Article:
As more member nations raise concerns about possible contamination or inferior medicine, the World Health Organization (WHO) is looking into more cough and fever treatments produced in India by pharmaceutical companies. Margaret Harris, a spokesman for the World Health Organization, was quoted as saying to a news outlet that “to date this situation has impacted more than 20 products with two countries of origin (India & Indonesia) and more than 15 different manufacturers.”
Sri Lanka bans drugs causing death of citizens
The issue caught attention of the WHO after deaths were recently reported in countries like Sri Lanka, Cameroon and Gambia last year. For a period of many years, India has been Sri Lanka’s primary supplier of medical goods. In 2022, India was responsible for about half of the country’s entire pharmaceutical imports, which amounted to around $450 million.
Following the fatality that occurred at a hospital in Sri Lanka recently, the topic of the quality of imported pharmaceuticals as well as the duty of Sri Lanka’s national drug regulator have returned to the forefront of the country’s news headlines. Regarding the apparent breakdown in quality control, a number of highly experienced medical professionals have referred to Sri Lanka’s “weak” regulatory framework as the “main problem” in the situation.
It is believed that the National Medicines Regulatory Authority (NMRA) is completely ineffective in its duties. Due to the removal of registration requirements, several types of medical procurements have been made without following the appropriate procedures or being accountable. This results in fatalities that may be attributed to the usage of such medications.
Incidents reported in parts of Africa
Based on a report by Bloomberg, the cough syrup that officials in Cameroon in central Africa assume was the cause of the sad deaths in the country includes markings suggesting that it was manufactured in India. According to statements made by the Health authority to the media, the Cameroonian authorities are still looking into the source of the sickness, and they want to conduct tests on the Naturcold samples that are related to the fatalities. According to their data, 12 children have been killed in instances linked to this up till June 5 of 2023.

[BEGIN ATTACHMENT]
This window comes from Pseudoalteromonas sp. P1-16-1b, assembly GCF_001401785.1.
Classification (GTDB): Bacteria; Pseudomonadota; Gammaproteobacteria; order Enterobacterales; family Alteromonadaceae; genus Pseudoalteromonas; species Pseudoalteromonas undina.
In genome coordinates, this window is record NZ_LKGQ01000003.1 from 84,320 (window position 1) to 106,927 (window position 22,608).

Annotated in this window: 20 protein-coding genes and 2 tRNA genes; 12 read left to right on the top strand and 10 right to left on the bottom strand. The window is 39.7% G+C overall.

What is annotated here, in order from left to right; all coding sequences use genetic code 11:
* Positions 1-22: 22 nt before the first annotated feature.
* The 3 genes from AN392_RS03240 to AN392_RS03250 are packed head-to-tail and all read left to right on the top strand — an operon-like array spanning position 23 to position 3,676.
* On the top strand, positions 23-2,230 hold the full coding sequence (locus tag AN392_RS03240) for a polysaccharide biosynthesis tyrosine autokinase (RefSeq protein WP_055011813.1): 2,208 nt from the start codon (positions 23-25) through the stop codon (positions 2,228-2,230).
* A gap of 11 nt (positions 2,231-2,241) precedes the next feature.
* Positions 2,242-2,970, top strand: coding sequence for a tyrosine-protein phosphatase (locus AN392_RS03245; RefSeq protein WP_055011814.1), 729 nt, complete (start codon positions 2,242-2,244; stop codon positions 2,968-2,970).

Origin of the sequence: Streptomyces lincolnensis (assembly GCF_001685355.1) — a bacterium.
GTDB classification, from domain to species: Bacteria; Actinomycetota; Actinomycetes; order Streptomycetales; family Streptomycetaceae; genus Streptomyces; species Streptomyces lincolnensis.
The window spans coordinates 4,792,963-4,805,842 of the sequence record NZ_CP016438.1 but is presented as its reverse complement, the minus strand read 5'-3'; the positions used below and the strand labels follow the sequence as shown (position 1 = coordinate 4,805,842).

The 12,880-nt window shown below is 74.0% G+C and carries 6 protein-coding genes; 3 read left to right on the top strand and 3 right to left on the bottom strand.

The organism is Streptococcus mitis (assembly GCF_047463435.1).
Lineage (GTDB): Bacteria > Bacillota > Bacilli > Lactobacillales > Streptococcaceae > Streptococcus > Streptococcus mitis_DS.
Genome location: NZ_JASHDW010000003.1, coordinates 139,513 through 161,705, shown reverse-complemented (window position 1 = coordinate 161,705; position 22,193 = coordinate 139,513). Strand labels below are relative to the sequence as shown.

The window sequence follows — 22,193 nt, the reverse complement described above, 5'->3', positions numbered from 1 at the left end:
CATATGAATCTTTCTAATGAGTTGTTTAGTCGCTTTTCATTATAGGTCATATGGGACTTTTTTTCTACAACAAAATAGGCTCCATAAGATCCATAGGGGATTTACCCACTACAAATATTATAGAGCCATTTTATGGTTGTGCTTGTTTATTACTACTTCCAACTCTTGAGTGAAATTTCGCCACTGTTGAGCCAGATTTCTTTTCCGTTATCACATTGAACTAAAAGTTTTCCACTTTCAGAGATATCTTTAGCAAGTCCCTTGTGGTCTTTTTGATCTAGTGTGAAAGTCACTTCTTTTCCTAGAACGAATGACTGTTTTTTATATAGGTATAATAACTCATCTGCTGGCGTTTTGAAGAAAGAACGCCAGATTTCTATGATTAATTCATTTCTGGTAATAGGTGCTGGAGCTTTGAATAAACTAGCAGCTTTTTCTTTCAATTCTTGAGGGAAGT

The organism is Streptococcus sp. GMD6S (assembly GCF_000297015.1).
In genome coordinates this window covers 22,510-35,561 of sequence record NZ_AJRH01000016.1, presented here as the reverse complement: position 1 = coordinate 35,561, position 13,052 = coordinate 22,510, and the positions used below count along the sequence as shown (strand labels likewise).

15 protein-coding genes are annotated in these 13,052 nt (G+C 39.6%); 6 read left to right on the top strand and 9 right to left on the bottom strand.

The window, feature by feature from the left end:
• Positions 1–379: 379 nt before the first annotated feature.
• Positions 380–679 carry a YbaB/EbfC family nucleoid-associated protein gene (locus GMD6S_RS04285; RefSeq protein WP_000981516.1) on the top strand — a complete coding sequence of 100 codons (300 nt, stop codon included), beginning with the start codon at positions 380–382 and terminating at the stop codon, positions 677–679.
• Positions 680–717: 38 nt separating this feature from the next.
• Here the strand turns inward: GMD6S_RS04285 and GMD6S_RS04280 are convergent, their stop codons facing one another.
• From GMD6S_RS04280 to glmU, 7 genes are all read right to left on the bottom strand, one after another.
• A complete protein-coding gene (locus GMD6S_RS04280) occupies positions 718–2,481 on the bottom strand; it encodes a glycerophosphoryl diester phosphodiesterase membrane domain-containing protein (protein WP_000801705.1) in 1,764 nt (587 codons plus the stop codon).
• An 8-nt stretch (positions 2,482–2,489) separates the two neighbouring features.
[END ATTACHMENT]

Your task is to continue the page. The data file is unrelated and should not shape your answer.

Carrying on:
The person in charge of public health also said that the cough syrup that was discussed before was not permitted to be imported into Cameroon and that it was most likely brought into the nation illegally.
According to Reuters, the pharmaceutical business in India provides over half of the products that are consumed in Africa. After at least seventy children in Gambia passed away in 2018 as a result of drinking cough syrup, India’s government said in April that its officials had conducted talks in Africa to guarantee that the country’s medication exports would not suffer as a result of the loss.
India to make GMP mandatory
Following complaints from nations including The Gambia, Uzbekistan, and the United States concerning India-made medications, the country’s drugs agency has moved to tighten down on poor quality drugs. For the purpose of maintaining the quality of medications manufactured and exported from India, the Union government is reportedly considering making good manufacturing practice (GMP) essential for all units manufacturing drugs in the nation.
Good Manufacturing Practices (GMP) are a set of procedures for ensuring that goods are consistently manufactured and regulated to meet set quality standards. It’s a requirement in many nations before pharmaceuticals may be sold or imported. These regulations apply to everything in the manufacturing process, including raw materials, infrastructure, employee education, and sanitation.